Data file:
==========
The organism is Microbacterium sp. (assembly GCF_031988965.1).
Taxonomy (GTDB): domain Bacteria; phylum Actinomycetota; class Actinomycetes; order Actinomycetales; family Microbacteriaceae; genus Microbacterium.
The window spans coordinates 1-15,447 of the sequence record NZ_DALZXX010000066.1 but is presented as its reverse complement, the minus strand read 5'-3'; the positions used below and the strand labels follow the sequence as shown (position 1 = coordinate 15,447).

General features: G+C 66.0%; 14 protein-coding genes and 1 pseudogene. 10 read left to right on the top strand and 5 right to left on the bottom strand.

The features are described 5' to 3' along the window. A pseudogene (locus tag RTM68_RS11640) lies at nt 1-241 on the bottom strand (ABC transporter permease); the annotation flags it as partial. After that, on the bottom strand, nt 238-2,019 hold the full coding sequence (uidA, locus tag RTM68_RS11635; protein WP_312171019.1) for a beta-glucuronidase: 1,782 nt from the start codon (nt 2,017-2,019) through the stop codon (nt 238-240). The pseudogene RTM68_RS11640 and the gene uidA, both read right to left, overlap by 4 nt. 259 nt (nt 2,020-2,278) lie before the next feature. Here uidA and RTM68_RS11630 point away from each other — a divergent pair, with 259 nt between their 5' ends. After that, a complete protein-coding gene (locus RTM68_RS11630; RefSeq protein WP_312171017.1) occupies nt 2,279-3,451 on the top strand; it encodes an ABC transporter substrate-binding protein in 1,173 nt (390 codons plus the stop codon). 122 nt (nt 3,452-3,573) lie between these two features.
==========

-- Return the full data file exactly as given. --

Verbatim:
The organism is Microbacterium sp. (assembly GCF_031988965.1).
Taxonomy (GTDB): domain Bacteria; phylum Actinomycetota; class Actinomycetes; order Actinomycetales; family Microbacteriaceae; genus Microbacterium.
The window spans coordinates 1-15,447 of the sequence record NZ_DALZXX010000066.1 but is presented as its reverse complement, the minus strand read 5'-3'; the positions used below and the strand labels follow the sequence as shown (position 1 = coordinate 15,447).

General features: G+C 66.0%; 14 protein-coding genes and 1 pseudogene. 10 read left to right on the top strand and 5 right to left on the bottom strand.

The features are described 5' to 3' along the window. A pseudogene (locus tag RTM68_RS11640) lies at nt 1-241 on the bottom strand (ABC transporter permease); the annotation flags it as partial. After that, on the bottom strand, nt 238-2,019 hold the full coding sequence (uidA, locus tag RTM68_RS11635; protein WP_312171019.1) for a beta-glucuronidase: 1,782 nt from the start codon (nt 2,017-2,019) through the stop codon (nt 238-240). The pseudogene RTM68_RS11640 and the gene uidA, both read right to left, overlap by 4 nt. 259 nt (nt 2,020-2,278) lie before the next feature. Here uidA and RTM68_RS11630 point away from each other — a divergent pair, with 259 nt between their 5' ends. After that, a complete protein-coding gene (locus RTM68_RS11630; RefSeq protein WP_312171017.1) occupies nt 2,279-3,451 on the top strand; it encodes an ABC transporter substrate-binding protein in 1,173 nt (390 codons plus the stop codon). 122 nt (nt 3,452-3,573) lie between these two features.